Jorge Luis Borges (translated by Hoyt Rogers), in Jorge Luis Borges, Selected Poems (edited by Alexander Coleman) (Viking 1999), page 451.

As I walked down an avenue of emptying trees recently, it occurred to me that our life unfolds between the dry leaves scattered on the ground and the limitless sky overheard (on that day, blue, streaked with long wispy lines of white cloud feathers).  This is where the small gods may dwell.  "Thrice ten thousand" or "eight million," who can say?

Ferdinand Brunner (1870-1945), "The Summer Morning" (1913)

Sunday, October 14, 2018

What The Leaves Say

We have now well and truly entered the season of bittersweet wistfulness, the season of wistful bittersweetness.  Is there anything more heartbreakingly beautiful than a sunny, wind-swept brilliant autumn day?  Here, in this corner of the World, we have had five of them in succession, with more on the way.  How can so much joy and so much sadness abide together?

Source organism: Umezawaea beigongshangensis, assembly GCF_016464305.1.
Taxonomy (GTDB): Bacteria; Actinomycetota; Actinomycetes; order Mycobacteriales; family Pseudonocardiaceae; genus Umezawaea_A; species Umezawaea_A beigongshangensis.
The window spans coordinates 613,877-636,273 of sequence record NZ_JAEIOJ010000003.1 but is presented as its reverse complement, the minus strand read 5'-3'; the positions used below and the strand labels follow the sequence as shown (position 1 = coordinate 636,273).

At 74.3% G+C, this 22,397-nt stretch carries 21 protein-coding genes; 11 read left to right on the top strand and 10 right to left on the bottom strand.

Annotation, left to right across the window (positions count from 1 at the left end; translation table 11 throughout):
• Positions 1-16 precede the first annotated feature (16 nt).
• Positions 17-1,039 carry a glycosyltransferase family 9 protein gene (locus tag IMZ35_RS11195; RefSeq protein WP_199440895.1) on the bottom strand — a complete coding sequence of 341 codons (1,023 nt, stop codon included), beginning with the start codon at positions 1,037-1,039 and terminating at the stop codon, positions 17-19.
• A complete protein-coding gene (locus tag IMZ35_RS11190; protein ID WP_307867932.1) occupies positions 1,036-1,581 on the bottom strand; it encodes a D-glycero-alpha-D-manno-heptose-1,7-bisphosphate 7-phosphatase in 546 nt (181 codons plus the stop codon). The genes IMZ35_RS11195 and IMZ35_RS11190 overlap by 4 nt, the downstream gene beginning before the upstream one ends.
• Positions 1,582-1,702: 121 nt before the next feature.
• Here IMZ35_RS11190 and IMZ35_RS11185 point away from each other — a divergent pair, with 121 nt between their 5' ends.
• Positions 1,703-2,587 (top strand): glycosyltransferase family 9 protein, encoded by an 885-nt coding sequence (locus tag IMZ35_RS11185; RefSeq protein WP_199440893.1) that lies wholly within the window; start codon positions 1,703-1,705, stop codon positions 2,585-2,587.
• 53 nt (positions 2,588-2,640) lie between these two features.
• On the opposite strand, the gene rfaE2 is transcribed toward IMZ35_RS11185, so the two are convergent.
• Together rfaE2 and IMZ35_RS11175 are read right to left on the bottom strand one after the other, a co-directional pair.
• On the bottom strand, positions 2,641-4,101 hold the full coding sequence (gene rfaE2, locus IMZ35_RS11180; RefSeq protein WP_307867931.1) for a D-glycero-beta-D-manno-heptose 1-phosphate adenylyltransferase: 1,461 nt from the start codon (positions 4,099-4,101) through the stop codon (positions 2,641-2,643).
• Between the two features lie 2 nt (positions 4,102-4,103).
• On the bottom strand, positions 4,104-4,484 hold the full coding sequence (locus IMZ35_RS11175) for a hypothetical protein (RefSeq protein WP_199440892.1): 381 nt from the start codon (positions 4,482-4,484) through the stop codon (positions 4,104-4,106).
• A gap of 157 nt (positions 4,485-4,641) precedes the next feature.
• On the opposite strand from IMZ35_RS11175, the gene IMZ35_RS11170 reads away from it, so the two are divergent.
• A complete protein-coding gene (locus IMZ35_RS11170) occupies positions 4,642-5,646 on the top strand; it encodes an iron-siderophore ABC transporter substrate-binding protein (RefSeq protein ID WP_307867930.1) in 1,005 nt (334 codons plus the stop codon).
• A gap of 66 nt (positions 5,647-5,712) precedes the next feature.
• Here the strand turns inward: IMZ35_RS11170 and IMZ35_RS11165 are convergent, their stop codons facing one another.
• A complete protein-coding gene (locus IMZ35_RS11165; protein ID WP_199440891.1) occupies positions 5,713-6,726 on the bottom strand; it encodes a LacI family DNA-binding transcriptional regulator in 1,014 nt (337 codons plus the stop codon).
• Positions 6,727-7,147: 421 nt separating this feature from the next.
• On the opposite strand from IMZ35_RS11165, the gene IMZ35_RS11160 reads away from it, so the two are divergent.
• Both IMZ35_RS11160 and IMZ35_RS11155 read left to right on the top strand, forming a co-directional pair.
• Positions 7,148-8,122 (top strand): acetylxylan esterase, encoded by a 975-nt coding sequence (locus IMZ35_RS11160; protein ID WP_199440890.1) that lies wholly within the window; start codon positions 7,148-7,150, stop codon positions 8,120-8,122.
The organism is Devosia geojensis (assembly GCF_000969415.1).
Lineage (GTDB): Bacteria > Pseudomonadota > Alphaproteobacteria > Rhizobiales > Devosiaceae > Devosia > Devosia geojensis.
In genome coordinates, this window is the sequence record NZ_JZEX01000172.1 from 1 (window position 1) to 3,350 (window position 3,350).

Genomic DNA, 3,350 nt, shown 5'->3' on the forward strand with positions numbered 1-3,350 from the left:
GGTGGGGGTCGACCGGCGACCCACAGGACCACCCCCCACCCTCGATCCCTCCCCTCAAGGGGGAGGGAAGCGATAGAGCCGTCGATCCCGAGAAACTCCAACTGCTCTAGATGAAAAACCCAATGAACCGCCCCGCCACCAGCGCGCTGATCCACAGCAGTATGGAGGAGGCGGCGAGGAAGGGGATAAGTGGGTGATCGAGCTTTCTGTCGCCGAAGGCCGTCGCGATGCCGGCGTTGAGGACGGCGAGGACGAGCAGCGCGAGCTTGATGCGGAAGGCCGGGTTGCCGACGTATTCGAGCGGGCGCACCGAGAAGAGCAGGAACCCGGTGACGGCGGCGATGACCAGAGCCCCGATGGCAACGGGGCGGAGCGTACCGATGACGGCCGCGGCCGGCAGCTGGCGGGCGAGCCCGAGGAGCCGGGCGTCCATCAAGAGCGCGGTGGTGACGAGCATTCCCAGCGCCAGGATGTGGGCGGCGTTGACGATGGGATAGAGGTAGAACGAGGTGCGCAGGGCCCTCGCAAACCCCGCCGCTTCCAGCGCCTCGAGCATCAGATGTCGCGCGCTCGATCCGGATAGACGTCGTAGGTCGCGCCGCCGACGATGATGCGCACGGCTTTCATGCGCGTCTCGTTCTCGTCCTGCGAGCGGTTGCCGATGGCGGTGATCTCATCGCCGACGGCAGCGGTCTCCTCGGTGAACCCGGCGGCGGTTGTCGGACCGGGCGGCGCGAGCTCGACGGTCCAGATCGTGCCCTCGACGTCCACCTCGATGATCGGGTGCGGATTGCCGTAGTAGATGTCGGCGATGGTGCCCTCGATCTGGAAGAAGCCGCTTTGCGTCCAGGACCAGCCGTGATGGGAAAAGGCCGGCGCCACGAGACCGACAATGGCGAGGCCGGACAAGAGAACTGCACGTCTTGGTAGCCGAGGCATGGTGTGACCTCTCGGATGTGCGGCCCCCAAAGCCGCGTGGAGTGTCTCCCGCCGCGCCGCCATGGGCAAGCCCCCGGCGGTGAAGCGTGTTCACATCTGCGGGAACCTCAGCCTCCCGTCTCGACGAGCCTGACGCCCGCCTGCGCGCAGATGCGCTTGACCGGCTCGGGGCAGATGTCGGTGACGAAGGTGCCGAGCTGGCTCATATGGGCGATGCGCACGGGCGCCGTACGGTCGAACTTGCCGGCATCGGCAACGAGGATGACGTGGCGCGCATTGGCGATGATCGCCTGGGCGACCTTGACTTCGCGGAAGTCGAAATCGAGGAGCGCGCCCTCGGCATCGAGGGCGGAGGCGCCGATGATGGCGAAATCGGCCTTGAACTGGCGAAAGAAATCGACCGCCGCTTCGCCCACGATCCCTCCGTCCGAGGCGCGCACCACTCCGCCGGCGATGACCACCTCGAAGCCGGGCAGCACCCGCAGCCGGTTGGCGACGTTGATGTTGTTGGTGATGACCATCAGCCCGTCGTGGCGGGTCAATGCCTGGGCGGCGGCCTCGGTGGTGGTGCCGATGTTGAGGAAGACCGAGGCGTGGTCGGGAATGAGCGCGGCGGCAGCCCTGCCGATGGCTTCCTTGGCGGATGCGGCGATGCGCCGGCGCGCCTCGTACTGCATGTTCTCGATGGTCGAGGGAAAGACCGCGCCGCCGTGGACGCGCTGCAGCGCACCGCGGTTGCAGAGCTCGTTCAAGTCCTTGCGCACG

"A brilliant autumn day."  "The brilliant autumn sky."  "The brilliant autumn leaves."  Yes, cliché after cliché:  at times like these, I am only capable of evocation, not exact and accurate description.  I will offer this as an excuse:  you had to have been there; words fail.  Of course, dear reader, you can say the same thing to me, from wherever you are.  Each of us has our own "brilliant autumn day," incommunicable, ineffable.  Some beauty (all beauty?) is beyond words.  In the presence of autumn, anything other than silence is a diminishment.

Still, we have the human urge to articulate . . . something.  What, for instance, do the leaves say?


Far from your own little bough,
Poor little frail little leaf,
Where are you going? -- The wind
Has plucked me from the beech where I was born.
It rises once more, and bears me
In the air from the wood to the fields,
And from the valley up into the hills.
I am a wanderer
For ever: that is all that I can say.
I go where everything goes,
I go where by nature's law
Wanders the leaf of the rose,
Wanders the leaf of the bay.

Giacomo Leopardi (translated by J. G. Nichols), in Giacomo Leopardi, The Canti (Carcanet Press 1994).

The poem is a translation of "La Feuille" ("The Leaf") by the French poet Antoine-Vincent Arnault (1766-1834).  Hence the title "Imitation."

John Milne Donald (1819-1866), "Autumn Leaves" (1864)